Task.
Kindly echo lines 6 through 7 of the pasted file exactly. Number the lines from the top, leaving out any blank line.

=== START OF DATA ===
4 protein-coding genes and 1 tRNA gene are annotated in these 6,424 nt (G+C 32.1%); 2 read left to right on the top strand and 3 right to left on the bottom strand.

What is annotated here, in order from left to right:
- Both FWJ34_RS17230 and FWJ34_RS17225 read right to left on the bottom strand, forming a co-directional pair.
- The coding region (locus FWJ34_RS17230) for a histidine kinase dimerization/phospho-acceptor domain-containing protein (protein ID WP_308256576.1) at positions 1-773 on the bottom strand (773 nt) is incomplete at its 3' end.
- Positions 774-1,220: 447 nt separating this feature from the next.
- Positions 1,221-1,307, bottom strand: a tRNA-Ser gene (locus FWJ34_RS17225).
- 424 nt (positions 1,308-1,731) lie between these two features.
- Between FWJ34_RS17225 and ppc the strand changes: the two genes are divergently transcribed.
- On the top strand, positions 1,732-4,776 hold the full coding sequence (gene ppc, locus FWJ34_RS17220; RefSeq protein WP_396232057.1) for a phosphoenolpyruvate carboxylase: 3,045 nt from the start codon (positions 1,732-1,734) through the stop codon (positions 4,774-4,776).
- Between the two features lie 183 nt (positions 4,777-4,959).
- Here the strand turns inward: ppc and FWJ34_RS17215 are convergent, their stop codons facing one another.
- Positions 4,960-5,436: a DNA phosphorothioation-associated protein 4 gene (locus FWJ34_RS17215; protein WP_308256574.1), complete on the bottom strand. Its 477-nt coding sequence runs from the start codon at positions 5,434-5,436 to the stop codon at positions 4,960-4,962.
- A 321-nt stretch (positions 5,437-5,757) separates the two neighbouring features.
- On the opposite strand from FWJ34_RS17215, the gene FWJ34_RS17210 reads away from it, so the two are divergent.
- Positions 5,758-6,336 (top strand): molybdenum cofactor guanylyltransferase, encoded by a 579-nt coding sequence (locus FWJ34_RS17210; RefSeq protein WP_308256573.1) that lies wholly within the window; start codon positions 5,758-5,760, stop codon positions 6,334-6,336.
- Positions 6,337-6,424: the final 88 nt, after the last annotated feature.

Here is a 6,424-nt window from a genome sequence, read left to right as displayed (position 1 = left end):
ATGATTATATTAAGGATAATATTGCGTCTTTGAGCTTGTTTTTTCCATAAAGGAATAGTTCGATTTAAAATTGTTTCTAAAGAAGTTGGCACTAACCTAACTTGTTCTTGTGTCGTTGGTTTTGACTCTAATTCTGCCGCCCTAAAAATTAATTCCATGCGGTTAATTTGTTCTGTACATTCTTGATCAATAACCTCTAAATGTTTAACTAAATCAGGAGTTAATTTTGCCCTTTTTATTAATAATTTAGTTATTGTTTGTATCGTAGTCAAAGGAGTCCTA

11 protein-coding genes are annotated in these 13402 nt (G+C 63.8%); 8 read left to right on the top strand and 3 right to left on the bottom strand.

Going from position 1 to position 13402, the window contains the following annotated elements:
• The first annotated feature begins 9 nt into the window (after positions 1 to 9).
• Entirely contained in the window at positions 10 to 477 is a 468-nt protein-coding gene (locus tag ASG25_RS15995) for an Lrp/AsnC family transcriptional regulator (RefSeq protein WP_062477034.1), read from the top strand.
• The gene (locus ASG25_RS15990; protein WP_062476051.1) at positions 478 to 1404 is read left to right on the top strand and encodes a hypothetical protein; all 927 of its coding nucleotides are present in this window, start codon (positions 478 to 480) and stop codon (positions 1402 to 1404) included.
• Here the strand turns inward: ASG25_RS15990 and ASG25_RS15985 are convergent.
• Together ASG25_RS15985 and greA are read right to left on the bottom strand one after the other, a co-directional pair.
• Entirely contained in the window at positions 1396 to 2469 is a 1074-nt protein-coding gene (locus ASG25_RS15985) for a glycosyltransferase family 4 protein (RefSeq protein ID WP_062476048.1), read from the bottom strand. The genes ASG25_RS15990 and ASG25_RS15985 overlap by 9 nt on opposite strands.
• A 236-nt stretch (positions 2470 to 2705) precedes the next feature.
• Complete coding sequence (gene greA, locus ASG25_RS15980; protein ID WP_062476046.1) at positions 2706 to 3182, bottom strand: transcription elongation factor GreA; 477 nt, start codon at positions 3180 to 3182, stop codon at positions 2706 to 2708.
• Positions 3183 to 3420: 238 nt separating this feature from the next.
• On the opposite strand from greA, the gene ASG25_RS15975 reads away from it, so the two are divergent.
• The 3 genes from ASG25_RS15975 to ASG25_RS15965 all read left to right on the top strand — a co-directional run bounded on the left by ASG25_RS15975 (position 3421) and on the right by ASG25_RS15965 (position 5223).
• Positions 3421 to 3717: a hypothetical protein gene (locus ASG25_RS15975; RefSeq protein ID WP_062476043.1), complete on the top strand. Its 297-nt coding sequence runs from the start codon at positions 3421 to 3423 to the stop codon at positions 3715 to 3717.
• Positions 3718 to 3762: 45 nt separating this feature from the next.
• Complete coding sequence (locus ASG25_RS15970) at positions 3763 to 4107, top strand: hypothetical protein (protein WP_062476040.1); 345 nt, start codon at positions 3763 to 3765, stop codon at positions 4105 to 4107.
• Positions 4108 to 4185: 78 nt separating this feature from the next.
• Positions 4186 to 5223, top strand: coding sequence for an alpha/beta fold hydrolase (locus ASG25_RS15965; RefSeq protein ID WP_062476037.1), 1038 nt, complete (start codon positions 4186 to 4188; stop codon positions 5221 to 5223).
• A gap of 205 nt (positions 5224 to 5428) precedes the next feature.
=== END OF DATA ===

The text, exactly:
- Positions 1,221-1,307, bottom strand: a tRNA-Ser gene (locus FWJ34_RS17225).
- 424 nt (positions 1,308-1,731) lie between these two features.